When my son was first diagnosed with autism, I remember how that really dim lightbulb in my head brightened a little. I realized many things about him that I had not really thought about with the connection to “autism.” His very few words. His meltdowns. The need to repeat things to him over and over. His repetitive speech. I still did not understand autism – at all. I’m not sure I do much better right now, but at least, I’m trying.
My son is, for all intents and purposes, an only child. (He has adult siblings who have not lived with him on his dad’s side). I am an older mom. I have no siblings. Before my child was born, absorbed in the practice of law, I had no close friends with young children to whom I was exposed regularly. Basically, I was completely ignorant of how a young child should talk and act and behave. So, I was very ill-equipped to understand my own child’s differences from others.
One of the things that came with the diagnosis was that the hyper-focus I’d had on my son, to the exclusion of all others, changed. I liken it to me being an intense, zoomed-in camera. When the diagnosis came, my focus widened a bit. I zoomed out.
I saw the children around my son for the first time. Children who could communicate with ease. Little people, they were. They could speak in complete sentences. They could express thoughts fluidly and quickly, like an adult. They would talk about what they wanted. They would communicate concepts like “good” and “bad” with ease. They would categorize themselves. They would show-off and seek their parents‘ attention.
When I first really saw that, it broke my heart. I longed for my son to be able to communicate like that with me. Don’t get me wrong. We have our own way of communicating. It does not always involve words. It involves trial and error. Patterns established after painful missteps that resulted in meltdown after meltdown. Sometimes, I feel like I’m walking on glass shards.
One of the more painful things I recall vividly, shortly after the diagnosis, was when I was just trying to get through a mall trip without a meltdown. I was tense, holding his hands, trying to avoid any triggers and get out. We made our way to the top of an escalator. At the top, was a tiny little boy. The kind of little boy whose butt is extra padded because you know he’s got quite the diaper on underneath. He was half my son’s size. He was probably no more than 2 years old. And he was at the top of the escalator. He was with his dad, looking down through a glass railed area on the second floor. His mom was down there. He said, “Daddy, look! Mommy’s down there.” And he pointed.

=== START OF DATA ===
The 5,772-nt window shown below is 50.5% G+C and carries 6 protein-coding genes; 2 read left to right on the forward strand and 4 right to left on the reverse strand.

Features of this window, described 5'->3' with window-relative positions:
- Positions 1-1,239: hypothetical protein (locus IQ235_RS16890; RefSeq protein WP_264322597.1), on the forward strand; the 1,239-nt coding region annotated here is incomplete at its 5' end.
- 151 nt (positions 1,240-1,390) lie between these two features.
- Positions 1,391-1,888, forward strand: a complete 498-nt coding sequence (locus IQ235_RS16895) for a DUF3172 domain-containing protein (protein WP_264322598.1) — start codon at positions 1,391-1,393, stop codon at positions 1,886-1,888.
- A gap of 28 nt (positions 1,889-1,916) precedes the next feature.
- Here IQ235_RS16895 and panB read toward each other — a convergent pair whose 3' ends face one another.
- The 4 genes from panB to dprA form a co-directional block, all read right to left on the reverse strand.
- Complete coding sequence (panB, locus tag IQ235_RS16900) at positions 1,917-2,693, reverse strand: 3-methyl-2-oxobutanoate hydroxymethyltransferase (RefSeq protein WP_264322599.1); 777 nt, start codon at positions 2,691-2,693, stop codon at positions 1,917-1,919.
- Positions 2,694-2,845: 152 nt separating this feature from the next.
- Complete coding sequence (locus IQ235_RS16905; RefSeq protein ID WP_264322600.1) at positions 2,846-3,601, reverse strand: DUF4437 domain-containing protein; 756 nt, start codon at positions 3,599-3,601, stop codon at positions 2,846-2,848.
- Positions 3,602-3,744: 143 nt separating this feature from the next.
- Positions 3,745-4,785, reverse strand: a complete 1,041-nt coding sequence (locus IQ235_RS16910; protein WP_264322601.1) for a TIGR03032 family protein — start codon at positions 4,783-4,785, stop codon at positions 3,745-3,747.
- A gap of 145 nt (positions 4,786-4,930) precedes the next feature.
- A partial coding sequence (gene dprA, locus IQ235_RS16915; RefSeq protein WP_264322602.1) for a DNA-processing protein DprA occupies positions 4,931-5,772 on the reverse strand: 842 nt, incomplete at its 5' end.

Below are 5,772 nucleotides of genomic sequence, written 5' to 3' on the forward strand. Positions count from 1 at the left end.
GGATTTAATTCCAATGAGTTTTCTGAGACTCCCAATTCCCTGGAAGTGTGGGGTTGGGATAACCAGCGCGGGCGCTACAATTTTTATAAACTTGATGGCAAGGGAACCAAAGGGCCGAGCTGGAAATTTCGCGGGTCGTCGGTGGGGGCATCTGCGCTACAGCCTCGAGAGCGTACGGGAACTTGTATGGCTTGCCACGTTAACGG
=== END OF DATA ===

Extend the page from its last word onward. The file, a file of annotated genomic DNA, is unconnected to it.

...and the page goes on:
It was at that moment that I realized that never, in four years, had I ever heard my son get my attention by using the name, “Mommy.” He had never said, “look” to direct my attention to anything. He had never tuned in to spot me in a crowd or point me or his dad out to anyone. If anything, he would focus on an object to the exclusion of all other things – and certainly, people.
In that moment, I realized I might never hear him say, “Mommy! Look!” and I resolved myself that it was simply the way it was. That was a loss -to me- not to him. In that moment.
That was over a year and a half ago.
Over the last week, he was playing Wii games. Lots of Mario time. Lots of PacMan time. And over and over, my son said these words to me:
“Mommy! Watch me!”
In that moment. Just like that. Times 100, at least.
As parents, we try so hard not to see the differences – not to make the comparisons, but we can’t help it. Sometimes, it smacks you in the gut and knocks the wind out of you when you don’t see it coming. And sometimes it is depressing.
So, if you accidentally get socked in the gut sometime, and feel down, remember this story.
And, by the way, thank you Nintendo and Namco. You brought me a gift this year you never knew about.